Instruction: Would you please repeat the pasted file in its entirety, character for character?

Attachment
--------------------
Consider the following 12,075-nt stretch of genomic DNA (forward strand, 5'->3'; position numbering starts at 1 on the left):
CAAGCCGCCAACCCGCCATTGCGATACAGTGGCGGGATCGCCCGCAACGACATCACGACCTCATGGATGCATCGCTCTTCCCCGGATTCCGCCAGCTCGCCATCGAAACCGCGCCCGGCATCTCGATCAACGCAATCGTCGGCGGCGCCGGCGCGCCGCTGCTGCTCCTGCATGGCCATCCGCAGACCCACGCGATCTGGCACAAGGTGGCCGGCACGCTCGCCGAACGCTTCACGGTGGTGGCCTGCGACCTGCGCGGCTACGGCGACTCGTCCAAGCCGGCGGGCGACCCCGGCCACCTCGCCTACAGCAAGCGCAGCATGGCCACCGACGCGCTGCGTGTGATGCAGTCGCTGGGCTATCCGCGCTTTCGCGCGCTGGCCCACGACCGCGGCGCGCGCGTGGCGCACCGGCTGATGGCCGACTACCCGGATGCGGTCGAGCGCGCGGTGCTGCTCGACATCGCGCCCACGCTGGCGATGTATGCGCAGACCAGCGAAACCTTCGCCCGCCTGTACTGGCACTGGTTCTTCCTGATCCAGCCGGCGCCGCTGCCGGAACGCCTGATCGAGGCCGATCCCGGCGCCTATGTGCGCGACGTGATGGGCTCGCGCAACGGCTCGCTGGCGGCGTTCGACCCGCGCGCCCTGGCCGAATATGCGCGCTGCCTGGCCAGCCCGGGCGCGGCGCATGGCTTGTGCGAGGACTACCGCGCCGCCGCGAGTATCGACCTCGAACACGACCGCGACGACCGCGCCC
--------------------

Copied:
Consider the following 12,075-nt stretch of genomic DNA (forward strand, 5'->3'; position numbering starts at 1 on the left):
CAAGCCGCCAACCCGCCATTGCGATACAGTGGCGGGATCGCCCGCAACGACATCACGACCTCATGGATGCATCGCTCTTCCCCGGATTCCGCCAGCTCGCCATCGAAACCGCGCCCGGCATCTCGATCAACGCAATCGTCGGCGGCGCCGGCGCGCCGCTGCTGCTCCTGCATGGCCATCCGCAGACCCACGCGATCTGGCACAAGGTGGCCGGCACGCTCGCCGAACGCTTCACGGTGGTGGCCTGCGACCTGCGCGGCTACGGCGACTCGTCCAAGCCGGCGGGCGACCCCGGCCACCTCGCCTACAGCAAGCGCAGCATGGCCACCGACGCGCTGCGTGTGATGCAGTCGCTGGGCTATCCGCGCTTTCGCGCGCTGGCCCACGACCGCGGCGCGCGCGTGGCGCACCGGCTGATGGCCGACTACCCGGATGCGGTCGAGCGCGCGGTGCTGCTCGACATCGCGCCCACGCTGGCGATGTATGCGCAGACCAGCGAAACCTTCGCCCGCCTGTACTGGCACTGGTTCTTCCTGATCCAGCCGGCGCCGCTGCCGGAACGCCTGATCGAGGCCGATCCCGGCGCCTATGTGCGCGACGTGATGGGCTCGCGCAACGGCTCGCTGGCGGCGTTCGACCCGCGCGCCCTGGCCGAATATGCGCGCTGCCTGGCCAGCCCGGGCGCGGCGCATGGCTTGTGCGAGGACTACCGCGCCGCCGCGAGTATCGACCTCGAACACGACCGCGACGACCGCGCCC